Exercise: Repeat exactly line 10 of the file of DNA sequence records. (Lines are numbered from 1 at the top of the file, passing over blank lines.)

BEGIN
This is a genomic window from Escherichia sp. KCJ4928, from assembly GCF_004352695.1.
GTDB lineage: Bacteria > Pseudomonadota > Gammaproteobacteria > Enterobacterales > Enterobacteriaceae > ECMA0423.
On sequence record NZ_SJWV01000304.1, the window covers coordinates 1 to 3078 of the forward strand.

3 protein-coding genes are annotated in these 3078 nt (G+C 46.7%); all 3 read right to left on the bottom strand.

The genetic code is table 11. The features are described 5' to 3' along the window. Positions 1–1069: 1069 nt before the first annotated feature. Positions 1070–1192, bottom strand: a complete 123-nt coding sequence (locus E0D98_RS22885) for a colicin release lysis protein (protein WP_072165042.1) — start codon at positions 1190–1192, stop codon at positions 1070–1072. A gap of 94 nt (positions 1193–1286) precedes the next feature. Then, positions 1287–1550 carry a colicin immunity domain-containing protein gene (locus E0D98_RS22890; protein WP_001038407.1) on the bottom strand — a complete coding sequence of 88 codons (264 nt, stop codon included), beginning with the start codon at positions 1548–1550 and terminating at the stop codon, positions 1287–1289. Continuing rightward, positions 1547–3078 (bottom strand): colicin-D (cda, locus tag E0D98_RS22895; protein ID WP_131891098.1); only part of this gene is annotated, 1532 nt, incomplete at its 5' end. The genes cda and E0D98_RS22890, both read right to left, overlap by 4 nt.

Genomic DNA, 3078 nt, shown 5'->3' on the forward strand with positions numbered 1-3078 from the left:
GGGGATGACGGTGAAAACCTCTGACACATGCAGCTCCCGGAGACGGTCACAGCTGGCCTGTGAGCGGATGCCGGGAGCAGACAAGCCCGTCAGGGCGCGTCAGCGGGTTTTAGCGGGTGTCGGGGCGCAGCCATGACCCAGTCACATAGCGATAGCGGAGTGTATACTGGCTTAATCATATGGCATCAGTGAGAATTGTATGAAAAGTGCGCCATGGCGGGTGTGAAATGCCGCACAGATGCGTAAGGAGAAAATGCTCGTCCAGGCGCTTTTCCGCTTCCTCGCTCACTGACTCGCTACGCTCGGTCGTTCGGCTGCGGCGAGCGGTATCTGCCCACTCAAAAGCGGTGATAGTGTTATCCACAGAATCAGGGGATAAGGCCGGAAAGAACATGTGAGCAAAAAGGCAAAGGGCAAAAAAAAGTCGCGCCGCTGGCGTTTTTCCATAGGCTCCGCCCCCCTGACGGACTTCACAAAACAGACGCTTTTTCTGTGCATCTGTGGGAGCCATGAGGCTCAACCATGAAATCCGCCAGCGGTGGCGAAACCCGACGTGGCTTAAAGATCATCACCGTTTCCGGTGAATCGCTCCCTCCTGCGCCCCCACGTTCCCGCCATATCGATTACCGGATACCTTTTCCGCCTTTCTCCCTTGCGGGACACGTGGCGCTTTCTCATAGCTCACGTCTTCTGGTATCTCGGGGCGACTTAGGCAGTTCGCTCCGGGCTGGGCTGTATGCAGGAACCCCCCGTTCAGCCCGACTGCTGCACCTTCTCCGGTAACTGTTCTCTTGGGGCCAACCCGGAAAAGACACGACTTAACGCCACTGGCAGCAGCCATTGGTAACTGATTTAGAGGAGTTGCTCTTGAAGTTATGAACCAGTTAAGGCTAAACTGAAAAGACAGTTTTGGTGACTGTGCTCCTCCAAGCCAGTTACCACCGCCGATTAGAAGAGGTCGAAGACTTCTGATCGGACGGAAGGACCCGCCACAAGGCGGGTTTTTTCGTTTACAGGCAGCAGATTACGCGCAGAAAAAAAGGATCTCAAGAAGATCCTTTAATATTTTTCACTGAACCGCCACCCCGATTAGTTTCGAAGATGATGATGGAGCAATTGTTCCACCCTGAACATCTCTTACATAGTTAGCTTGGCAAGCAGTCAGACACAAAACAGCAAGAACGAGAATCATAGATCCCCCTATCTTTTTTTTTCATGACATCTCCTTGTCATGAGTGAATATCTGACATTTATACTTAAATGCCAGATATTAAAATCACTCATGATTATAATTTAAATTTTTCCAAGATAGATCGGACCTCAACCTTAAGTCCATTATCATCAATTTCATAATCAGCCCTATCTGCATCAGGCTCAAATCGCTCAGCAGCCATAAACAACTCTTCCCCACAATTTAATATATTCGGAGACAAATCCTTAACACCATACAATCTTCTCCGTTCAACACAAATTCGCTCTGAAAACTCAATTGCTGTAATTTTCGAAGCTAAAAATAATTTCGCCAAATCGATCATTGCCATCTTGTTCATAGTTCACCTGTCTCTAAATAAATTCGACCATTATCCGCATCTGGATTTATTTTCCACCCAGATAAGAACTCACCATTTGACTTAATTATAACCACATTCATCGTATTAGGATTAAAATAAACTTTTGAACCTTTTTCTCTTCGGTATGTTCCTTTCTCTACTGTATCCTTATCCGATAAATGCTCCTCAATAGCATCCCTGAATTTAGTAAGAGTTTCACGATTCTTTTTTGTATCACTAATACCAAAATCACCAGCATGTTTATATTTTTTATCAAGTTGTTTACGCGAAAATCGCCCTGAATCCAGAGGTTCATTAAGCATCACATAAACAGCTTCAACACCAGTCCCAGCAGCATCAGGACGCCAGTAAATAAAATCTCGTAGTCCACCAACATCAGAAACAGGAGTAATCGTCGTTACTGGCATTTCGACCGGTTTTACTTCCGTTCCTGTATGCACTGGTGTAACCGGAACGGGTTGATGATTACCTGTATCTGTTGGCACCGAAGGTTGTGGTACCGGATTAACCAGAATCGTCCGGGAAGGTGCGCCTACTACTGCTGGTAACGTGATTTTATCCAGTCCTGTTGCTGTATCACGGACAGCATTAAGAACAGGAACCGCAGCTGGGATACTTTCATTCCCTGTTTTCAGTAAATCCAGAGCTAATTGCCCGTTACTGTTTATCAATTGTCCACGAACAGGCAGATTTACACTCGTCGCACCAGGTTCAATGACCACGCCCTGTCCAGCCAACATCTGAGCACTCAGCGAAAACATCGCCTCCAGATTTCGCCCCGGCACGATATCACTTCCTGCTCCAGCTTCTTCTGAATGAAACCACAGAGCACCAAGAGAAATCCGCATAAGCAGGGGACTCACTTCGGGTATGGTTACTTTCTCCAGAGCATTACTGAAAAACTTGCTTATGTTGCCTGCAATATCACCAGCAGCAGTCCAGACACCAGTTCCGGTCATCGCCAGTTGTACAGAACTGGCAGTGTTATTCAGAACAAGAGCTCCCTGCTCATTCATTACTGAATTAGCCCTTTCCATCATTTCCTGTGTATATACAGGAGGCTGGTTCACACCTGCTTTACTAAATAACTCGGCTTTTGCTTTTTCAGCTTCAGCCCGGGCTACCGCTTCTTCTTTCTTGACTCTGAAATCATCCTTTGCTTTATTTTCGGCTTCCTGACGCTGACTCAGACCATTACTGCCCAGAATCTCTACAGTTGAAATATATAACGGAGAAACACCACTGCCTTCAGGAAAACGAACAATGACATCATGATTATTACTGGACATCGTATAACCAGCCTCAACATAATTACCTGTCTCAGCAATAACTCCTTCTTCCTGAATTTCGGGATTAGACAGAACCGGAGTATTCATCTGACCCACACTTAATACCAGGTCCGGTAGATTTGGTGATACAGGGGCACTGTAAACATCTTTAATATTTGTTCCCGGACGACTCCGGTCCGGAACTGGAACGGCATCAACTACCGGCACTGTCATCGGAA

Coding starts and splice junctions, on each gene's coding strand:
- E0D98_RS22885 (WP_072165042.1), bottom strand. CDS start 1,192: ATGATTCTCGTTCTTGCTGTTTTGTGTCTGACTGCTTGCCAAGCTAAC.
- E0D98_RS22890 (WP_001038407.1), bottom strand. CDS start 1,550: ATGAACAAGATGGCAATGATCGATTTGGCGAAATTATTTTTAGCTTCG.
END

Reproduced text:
- E0D98_RS22890 (WP_001038407.1), bottom strand. CDS start 1,550: ATGAACAAGATGGCAATGATCGATTTGGCGAAATTATTTTTAGCTTCG.